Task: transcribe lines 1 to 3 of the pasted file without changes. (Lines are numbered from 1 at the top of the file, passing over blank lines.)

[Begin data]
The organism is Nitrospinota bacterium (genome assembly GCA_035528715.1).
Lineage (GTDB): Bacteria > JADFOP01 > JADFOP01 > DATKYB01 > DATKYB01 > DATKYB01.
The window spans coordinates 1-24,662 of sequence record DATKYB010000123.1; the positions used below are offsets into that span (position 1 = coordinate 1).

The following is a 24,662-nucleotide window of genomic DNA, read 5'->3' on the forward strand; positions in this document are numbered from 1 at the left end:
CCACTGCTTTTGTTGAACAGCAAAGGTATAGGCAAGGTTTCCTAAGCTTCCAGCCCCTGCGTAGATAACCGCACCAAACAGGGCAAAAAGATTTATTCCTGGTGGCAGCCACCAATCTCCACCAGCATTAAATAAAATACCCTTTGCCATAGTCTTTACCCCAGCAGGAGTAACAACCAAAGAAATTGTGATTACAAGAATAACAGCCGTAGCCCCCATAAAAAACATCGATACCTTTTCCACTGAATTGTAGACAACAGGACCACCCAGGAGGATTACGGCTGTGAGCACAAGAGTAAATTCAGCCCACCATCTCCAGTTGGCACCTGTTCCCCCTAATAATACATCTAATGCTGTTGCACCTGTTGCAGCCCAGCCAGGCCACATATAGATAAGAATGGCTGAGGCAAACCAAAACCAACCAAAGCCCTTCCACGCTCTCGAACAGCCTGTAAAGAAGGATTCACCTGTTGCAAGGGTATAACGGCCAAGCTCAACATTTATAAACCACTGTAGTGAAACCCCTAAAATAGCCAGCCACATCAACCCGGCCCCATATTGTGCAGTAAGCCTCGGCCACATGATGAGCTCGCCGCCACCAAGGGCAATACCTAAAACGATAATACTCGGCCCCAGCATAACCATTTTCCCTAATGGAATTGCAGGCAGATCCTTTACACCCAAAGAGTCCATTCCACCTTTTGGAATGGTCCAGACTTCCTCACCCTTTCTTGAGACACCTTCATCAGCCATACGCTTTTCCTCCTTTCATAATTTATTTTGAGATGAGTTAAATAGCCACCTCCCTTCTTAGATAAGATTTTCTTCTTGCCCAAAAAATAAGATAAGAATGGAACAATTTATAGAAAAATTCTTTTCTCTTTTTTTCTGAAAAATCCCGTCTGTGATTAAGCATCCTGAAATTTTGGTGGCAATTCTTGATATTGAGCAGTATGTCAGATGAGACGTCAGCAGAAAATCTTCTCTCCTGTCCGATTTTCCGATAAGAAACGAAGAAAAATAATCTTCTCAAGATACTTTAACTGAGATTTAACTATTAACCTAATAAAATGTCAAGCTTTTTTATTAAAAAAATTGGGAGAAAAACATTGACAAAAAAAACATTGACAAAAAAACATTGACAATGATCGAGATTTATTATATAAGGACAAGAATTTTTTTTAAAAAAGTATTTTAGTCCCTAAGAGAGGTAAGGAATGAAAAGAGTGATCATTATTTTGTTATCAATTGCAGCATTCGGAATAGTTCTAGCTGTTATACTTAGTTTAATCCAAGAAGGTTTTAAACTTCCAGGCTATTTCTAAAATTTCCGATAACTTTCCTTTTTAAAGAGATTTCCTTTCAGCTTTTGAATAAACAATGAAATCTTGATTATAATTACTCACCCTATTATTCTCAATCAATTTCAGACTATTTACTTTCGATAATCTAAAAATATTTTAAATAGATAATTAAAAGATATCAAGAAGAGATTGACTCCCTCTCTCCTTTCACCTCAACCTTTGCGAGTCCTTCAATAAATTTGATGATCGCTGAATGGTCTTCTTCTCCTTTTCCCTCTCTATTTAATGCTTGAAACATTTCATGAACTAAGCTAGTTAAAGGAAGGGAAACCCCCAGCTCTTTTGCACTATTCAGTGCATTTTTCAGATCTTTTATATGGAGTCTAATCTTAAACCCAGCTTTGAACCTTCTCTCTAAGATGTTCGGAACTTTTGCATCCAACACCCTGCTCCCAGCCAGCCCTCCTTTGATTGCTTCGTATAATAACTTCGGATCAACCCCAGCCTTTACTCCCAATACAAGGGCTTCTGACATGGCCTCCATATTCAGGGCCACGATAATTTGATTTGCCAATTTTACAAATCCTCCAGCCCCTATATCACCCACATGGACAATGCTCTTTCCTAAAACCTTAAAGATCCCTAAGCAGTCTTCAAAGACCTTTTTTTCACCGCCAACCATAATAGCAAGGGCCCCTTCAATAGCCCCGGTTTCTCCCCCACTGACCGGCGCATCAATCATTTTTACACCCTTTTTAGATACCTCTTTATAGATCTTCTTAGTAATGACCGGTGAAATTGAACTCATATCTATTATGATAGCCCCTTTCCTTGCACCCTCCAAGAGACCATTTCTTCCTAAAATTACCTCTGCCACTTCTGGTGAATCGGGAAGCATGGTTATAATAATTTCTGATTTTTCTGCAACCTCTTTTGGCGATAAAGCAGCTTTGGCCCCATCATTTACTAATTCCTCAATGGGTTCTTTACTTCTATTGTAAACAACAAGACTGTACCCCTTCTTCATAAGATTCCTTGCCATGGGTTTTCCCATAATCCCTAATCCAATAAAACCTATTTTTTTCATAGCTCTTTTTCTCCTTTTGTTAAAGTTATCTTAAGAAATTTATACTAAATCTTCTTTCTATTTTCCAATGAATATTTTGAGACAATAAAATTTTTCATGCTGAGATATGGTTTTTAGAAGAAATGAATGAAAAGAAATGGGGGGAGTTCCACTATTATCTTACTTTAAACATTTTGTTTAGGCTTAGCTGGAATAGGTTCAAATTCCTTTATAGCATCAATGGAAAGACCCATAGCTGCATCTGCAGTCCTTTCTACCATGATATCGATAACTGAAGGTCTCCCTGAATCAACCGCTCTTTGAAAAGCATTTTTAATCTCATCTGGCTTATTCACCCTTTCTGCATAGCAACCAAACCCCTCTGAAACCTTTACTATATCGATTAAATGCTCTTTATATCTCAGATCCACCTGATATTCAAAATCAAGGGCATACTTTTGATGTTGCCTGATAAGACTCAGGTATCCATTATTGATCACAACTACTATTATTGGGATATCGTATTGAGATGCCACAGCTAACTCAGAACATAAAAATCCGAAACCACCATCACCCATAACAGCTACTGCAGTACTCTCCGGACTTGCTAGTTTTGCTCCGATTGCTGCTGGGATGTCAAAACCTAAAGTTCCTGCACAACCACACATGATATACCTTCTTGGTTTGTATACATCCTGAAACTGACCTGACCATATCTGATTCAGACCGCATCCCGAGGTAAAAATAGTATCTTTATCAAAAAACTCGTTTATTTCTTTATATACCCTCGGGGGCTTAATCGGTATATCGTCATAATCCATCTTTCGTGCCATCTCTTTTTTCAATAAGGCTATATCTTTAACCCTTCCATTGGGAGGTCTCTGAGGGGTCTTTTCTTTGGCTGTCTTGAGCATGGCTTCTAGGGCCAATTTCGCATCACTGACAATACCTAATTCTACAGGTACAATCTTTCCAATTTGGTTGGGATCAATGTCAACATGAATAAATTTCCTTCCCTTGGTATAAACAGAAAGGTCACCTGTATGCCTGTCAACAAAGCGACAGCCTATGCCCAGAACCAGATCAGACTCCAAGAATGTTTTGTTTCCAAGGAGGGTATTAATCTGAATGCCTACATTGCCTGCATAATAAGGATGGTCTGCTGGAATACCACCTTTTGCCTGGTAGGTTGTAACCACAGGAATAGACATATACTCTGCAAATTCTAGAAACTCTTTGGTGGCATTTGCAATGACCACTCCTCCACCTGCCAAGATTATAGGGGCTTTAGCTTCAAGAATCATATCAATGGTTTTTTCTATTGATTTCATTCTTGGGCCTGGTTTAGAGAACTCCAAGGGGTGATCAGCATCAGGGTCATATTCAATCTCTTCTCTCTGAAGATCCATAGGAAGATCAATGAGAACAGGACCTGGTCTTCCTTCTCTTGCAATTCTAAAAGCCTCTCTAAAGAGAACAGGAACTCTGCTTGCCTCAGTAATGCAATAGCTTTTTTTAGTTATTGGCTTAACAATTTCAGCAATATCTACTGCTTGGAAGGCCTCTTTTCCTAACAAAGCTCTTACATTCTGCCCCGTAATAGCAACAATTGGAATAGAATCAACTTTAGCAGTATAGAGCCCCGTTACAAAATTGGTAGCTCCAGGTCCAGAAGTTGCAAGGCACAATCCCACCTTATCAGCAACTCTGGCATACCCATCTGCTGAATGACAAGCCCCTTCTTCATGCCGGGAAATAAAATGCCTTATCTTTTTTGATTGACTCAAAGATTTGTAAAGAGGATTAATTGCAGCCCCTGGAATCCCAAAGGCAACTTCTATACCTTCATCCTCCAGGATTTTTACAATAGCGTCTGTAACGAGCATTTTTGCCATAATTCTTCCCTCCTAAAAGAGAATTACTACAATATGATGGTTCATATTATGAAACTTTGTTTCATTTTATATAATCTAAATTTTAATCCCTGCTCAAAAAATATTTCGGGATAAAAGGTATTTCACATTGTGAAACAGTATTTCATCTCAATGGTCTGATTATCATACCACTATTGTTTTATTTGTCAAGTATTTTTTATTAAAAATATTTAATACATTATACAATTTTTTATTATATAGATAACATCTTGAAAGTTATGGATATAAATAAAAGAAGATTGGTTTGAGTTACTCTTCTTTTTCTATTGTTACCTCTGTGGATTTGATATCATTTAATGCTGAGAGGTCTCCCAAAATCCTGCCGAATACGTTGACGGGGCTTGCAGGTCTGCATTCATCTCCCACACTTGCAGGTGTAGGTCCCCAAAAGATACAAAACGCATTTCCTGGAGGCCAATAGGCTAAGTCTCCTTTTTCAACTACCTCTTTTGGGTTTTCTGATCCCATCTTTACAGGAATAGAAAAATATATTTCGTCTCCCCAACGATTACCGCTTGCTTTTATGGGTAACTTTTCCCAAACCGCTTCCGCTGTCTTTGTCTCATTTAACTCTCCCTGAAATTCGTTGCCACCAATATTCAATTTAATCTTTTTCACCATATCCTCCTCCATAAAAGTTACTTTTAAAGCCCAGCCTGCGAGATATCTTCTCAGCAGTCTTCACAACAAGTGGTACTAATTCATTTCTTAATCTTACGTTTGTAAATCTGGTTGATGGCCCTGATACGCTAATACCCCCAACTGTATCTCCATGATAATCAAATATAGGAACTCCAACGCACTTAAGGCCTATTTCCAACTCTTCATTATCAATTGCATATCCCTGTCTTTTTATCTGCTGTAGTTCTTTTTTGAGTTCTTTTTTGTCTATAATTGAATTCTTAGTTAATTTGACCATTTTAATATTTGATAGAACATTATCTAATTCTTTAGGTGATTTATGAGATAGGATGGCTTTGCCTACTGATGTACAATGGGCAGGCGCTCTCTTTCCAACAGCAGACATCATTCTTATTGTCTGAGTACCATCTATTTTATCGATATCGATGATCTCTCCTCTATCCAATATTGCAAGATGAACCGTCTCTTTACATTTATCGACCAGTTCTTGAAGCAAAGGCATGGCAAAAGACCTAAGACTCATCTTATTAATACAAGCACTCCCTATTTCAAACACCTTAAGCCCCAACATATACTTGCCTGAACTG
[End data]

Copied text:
The organism is Nitrospinota bacterium (genome assembly GCA_035528715.1).
Lineage (GTDB): Bacteria > JADFOP01 > JADFOP01 > DATKYB01 > DATKYB01 > DATKYB01.
The window spans coordinates 1-24,662 of sequence record DATKYB010000123.1; the positions used below are offsets into that span (position 1 = coordinate 1).